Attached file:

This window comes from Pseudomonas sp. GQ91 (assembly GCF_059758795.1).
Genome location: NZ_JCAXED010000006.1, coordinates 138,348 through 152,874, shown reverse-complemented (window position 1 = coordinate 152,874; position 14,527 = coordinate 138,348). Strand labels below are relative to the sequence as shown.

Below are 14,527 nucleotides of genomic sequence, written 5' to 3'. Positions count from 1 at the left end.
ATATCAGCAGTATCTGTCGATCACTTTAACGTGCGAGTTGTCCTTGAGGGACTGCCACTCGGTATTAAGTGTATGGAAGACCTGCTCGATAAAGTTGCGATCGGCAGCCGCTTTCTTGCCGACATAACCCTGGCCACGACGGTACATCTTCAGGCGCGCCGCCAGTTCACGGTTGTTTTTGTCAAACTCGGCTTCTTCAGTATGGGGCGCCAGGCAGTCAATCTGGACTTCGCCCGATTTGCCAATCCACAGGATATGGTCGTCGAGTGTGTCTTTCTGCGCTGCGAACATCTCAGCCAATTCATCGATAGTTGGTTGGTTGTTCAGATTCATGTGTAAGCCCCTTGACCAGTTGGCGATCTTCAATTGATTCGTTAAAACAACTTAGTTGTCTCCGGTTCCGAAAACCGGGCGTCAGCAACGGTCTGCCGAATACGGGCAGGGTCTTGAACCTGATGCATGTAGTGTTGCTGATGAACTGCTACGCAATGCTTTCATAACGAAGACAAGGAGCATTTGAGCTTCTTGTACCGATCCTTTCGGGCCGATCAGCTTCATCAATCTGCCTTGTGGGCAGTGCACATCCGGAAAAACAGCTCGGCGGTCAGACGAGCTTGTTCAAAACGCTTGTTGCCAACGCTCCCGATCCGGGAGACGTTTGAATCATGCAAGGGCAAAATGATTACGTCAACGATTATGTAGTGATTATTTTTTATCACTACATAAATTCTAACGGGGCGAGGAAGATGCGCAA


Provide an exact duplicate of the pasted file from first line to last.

This window comes from Pseudomonas sp. GQ91 (assembly GCF_059758795.1).
Genome location: NZ_JCAXED010000006.1, coordinates 138,348 through 152,874, shown reverse-complemented (window position 1 = coordinate 152,874; position 14,527 = coordinate 138,348). Strand labels below are relative to the sequence as shown.

Below are 14,527 nucleotides of genomic sequence, written 5' to 3'. Positions count from 1 at the left end.
ATATCAGCAGTATCTGTCGATCACTTTAACGTGCGAGTTGTCCTTGAGGGACTGCCACTCGGTATTAAGTGTATGGAAGACCTGCTCGATAAAGTTGCGATCGGCAGCCGCTTTCTTGCCGACATAACCCTGGCCACGACGGTACATCTTCAGGCGCGCCGCCAGTTCACGGTTGTTTTTGTCAAACTCGGCTTCTTCAGTATGGGGCGCCAGGCAGTCAATCTGGACTTCGCCCGATTTGCCAATCCACAGGATATGGTCGTCGAGTGTGTCTTTCTGCGCTGCGAACATCTCAGCCAATTCATCGATAGTTGGTTGGTTGTTCAGATTCATGTGTAAGCCCCTTGACCAGTTGGCGATCTTCAATTGATTCGTTAAAACAACTTAGTTGTCTCCGGTTCCGAAAACCGGGCGTCAGCAACGGTCTGCCGAATACGGGCAGGGTCTTGAACCTGATGCATGTAGTGTTGCTGATGAACTGCTACGCAATGCTTTCATAACGAAGACAAGGAGCATTTGAGCTTCTTGTACCGATCCTTTCGGGCCGATCAGCTTCATCAATCTGCCTTGTGGGCAGTGCACATCCGGAAAAACAGCTCGGCGGTCAGACGAGCTTGTTCAAAACGCTTGTTGCCAACGCTCCCGATCCGGGAGACGTTTGAATCATGCAAGGGCAAAATGATTACGTCAACGATTATGTAGTGATTATTTTTTATCACTACATAAATTCTAACGGGGCGAGGAAGATGCGCAA